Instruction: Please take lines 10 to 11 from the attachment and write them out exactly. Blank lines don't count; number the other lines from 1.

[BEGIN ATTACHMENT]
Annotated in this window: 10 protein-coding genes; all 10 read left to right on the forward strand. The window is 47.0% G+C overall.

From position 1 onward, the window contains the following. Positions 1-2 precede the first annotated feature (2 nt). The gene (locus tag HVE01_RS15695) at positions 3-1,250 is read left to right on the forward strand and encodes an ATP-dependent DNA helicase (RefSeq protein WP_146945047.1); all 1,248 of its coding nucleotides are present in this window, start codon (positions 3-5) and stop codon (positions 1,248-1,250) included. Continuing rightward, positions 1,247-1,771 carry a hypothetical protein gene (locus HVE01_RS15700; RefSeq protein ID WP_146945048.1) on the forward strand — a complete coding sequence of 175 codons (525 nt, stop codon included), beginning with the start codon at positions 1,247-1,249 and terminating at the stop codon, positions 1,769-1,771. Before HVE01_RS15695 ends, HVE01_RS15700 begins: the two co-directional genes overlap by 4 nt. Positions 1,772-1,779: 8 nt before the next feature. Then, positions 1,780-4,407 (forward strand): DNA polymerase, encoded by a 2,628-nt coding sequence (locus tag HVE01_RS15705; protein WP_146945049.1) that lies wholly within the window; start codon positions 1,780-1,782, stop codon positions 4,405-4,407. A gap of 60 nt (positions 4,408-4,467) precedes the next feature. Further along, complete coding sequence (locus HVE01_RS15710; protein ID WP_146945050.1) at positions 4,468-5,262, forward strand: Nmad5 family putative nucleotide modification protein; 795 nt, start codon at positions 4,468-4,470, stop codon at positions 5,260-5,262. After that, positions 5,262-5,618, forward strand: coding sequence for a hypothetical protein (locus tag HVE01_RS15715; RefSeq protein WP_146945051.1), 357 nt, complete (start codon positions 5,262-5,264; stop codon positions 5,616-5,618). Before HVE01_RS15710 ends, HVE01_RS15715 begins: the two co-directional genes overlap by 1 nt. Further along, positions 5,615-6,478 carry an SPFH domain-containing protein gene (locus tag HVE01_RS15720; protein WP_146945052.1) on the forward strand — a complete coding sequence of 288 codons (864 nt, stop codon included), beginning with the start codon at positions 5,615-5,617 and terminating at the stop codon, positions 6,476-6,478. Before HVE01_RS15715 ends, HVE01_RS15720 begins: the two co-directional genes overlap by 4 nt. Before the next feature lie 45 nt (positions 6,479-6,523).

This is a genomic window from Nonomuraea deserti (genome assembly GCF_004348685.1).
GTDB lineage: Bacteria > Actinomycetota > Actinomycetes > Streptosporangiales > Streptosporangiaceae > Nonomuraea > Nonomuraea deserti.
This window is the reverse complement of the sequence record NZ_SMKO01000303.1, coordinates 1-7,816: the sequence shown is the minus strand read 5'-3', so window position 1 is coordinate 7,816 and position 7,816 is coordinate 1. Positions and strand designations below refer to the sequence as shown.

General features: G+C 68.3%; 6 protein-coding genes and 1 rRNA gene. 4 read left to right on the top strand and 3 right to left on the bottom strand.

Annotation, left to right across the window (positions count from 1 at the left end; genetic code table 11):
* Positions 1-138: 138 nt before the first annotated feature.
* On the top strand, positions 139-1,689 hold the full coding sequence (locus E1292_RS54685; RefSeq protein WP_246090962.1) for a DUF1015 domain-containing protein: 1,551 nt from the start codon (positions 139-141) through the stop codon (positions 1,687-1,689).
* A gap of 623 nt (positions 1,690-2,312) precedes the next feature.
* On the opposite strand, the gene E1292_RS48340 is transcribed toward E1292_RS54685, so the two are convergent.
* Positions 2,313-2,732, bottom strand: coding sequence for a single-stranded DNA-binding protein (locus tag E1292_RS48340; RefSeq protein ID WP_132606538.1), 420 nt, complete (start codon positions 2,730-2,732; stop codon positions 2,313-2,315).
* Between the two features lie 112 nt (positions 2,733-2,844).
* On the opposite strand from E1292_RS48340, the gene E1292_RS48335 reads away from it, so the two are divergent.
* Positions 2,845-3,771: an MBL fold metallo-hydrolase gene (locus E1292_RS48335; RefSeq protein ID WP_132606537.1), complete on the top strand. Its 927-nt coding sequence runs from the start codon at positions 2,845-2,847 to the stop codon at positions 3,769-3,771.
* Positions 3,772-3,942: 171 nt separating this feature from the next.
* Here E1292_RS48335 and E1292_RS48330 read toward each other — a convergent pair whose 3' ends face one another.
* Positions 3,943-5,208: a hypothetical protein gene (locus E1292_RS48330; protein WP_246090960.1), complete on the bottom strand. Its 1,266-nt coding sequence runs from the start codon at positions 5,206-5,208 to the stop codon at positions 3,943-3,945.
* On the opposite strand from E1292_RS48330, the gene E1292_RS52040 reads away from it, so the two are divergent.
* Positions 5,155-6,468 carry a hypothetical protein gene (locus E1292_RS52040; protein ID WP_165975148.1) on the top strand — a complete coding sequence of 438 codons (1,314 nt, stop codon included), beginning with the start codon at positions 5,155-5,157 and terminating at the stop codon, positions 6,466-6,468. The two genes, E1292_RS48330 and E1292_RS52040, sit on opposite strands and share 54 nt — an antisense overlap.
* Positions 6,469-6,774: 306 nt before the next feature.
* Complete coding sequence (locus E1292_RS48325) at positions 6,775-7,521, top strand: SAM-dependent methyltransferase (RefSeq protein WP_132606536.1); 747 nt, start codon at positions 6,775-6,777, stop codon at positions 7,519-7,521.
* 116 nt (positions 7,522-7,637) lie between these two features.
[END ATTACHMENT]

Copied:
* A gap of 623 nt (positions 1,690-2,312) precedes the next feature.
* On the opposite strand, the gene E1292_RS48340 is transcribed toward E1292_RS54685, so the two are convergent.